Histological and behavioral research in bipolar disorder (BD) implicates structural abnormalities in the hippocampus. Brain-derived neurotrophic growth factor (BDNF) protein is associated with hippocampal development and plasticity, and in mood disorder pathophysiology. We tested the hypotheses that both the BDNF val66met polymorphism and BD diagnosis are associated with decreased hippocampus volume, and that individuals with BD who carry the met allele have the smallest hippocampus volumes compared to individuals without BD and val/val homozygotes. We further explored localization of morphological differences within hippocampus in BD associated with the met allele. Twenty individuals with BD and 18 healthy comparison (HC) subjects participated in high-resolution magnetic resonance imaging scans from which hippocampus volumes were defined and measured. We used linear mixed model analysis to study effects of diagnosis and BDNF genotype on hippocampus volumes. We then employed three-dimensional mapping to localize areas of change within the hippocampus associated with the BDNF met allele in BD. We found that hippocampus volumes were significantly smaller in BD compared to HC subjects, and presence of the BDNF met allele was associated with smaller hippocampus volume in both diagnostic groups. The BD subgroup who carried the BDNF met allele had the smallest hippocampus volumes, and three-dimensional mapping identified these decreases as most prominent in left anterior hippocampus. These results support effects of BD diagnosis and BDNF genotype on hippocampus structure and suggest a genetic subgroup within BD who may be most vulnerable to deficits in hippocampus and may most benefit from interventions that influence BDNF-mediated signaling.

    View details for DOI 10.1038/npp.2008.107

    View details for Web of Science ID 000263259500013

    View details for PubMedID 18704093

  • Ventral Prefrontal Cortex and Mood Disorders Orbitofrontal Cortex Fredericks, C. A., Kalmar, J. H., Blumberg, H. P. Oxford University Press. 2006
  • Preliminary evidence for persistent abnormalities in amygdala volumes in adolescents and young adults with bipolar disorder BIPOLAR DISORDERS Blumberg, H. P., Fredericks, C., Wang, F., Kalmar, J. H., Spencer, L., Papademetris, X., Pittman, B., Martin, A., Peterson, B. S., Fulbright, R. K., Krystal, J. H. 2005; 7 (6): 570-576

    Abstract

    Abnormalities in volumes of the amygdala have been reported previously in adolescents and adults with bipolar disorder (BD). Several studies have reported reduced volumes in adolescents with BD; however, both decreases and increases in volumes have been reported in adults with BD. Understanding of potential developmental contributions to these disturbances in morphology of the amygdala has been limited by the absence of longitudinal data in persons with BD. Here we use a within-subject longitudinal design to investigate whether amygdala volume abnormalities persist in adolescents and young adults with BD over a time interval of approximately 2 years.Participants included 18 adolescents and young adults: 10 participants with BD I and 8 healthy comparison participants. Amygdala volumes were measured on high-resolution magnetic resonance imaging scans acquired twice for each subject over intervals of approximately 2 years. Amygdala volumes were the dependent measures in a mixed-model statistical analysis to compare amygdala volumes between groups over time while covarying for total brain volume.Amygdala volumes were significantly smaller in adolescents and young adults with BD compared with healthy participants (p = 0.018). The effect of time was not significant.Although the sample size is modest, this study provides preliminary evidence to support the presence of decreased amygdala volumes in adolescents and young adults with BD that persist during this developmental epoch.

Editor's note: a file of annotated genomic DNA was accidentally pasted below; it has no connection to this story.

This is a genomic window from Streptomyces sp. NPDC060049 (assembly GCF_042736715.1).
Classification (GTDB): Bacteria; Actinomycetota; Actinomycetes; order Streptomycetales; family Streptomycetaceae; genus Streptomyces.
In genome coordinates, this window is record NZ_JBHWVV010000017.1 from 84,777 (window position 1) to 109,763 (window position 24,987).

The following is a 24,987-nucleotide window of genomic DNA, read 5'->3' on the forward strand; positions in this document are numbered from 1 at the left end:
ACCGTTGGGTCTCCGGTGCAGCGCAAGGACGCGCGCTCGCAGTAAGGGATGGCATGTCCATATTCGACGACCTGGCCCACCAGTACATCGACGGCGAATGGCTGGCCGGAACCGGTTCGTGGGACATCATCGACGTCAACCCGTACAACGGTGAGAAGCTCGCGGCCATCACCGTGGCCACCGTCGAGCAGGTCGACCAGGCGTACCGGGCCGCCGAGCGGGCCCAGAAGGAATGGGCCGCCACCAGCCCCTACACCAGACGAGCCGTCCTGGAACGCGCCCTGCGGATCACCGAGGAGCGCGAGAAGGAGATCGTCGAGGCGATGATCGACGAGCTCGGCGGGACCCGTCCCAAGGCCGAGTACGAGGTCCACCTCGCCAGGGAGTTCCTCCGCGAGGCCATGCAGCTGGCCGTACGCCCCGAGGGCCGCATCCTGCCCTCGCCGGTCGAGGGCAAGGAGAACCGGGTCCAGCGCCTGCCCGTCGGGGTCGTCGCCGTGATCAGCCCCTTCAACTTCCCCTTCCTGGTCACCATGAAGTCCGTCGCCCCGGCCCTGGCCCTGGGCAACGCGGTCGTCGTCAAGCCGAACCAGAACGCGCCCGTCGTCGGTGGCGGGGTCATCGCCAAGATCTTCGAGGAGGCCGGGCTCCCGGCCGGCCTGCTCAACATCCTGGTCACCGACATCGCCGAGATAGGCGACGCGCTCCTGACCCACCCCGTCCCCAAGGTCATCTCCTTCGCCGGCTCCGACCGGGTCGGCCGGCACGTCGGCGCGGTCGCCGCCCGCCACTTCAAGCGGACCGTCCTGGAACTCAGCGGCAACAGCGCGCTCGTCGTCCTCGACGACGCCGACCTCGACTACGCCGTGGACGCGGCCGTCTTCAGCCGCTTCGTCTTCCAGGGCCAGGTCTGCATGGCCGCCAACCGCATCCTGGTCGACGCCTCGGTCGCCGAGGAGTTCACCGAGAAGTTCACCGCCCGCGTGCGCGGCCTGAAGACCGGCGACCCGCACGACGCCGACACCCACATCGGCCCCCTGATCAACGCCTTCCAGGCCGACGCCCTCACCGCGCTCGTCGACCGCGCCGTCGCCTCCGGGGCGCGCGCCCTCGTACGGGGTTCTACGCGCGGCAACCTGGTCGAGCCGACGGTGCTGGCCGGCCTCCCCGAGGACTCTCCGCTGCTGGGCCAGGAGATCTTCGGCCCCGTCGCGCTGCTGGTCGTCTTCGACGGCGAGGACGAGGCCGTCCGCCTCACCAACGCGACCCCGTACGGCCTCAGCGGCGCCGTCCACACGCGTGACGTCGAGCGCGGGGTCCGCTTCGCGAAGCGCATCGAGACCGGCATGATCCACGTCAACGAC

View details for Web of Science ID 000233818300010

    View details for PubMedID 16403182

  • A functional magnetic resonance imaging study of bipolar disorder - State- and trait-related dysfunction in ventral prefrontal cortices ARCHIVES OF GENERAL PSYCHIATRY Blumberg, H. P., Leung, H. C., Skudlarski, P., Lacadie, C. M., Fredericks, C. A., Harris, B. C., Charney, D. S., Gore, J. C., Krystal, J. H., Peterson, B. S. 2003; 60 (6): 601-609

    Abstract

    Abnormalities in prefrontal and anterior cingulate cortices are implicated in disturbances of attention, cognition, and impulse regulation in bipolar disorder. Acute episodes have been associated with dysfunction in these brain regions, and more enduring trait-related dysfunction has been implicated by volumetric and cellular abnormalities in these regions. The relative contributions of prefrontal regions to state and trait disturbances in bipolar disorder, however, have not been defined. We sought to characterize state- and trait-related functional impairment in frontal systems in bipolar disorder.Thirty-six individuals with bipolar disorder I (11 with elevated, 10 with depressed, and 15 with euthymic mood states) and 20 healthy control subjects matched for handedness and sex participated in an event-related functional magnetic resonance imaging study of the color-word Stroop to determine mean percentage of regional task-related signal change.Signal increased during the Stroop task similarly across diagnostic groups in a distribution that included dorsal anterior cingulate and prefrontal cortices, consistent with previously reported activations in this task. Signal changes associated with specific mood states in bipolar disorder were detected in ventral prefrontal cortex, with a blunted increase in signal on the right side in the elevated mood group (P =.005) and an exaggerated increase in signal on the left side in the depressed group (P =.02) compared with the euthymic group. Patients (vs healthy controls) demonstrated blunted activation in a spatially distinct, rostral region of left ventral prefrontal cortex that was independent of mood state (P<.005).Bipolar disorder is associated with a trait abnormality in left ventral prefrontal cortex. Additional ventral prefrontal abnormalities may be associated with specific acute mood states. The hemispheric laterality of the abnormality and the directions of signal change may relate to the valence of the mood episode.

    View details for Web of Science ID 000183424900007

    View details for PubMedID 12796223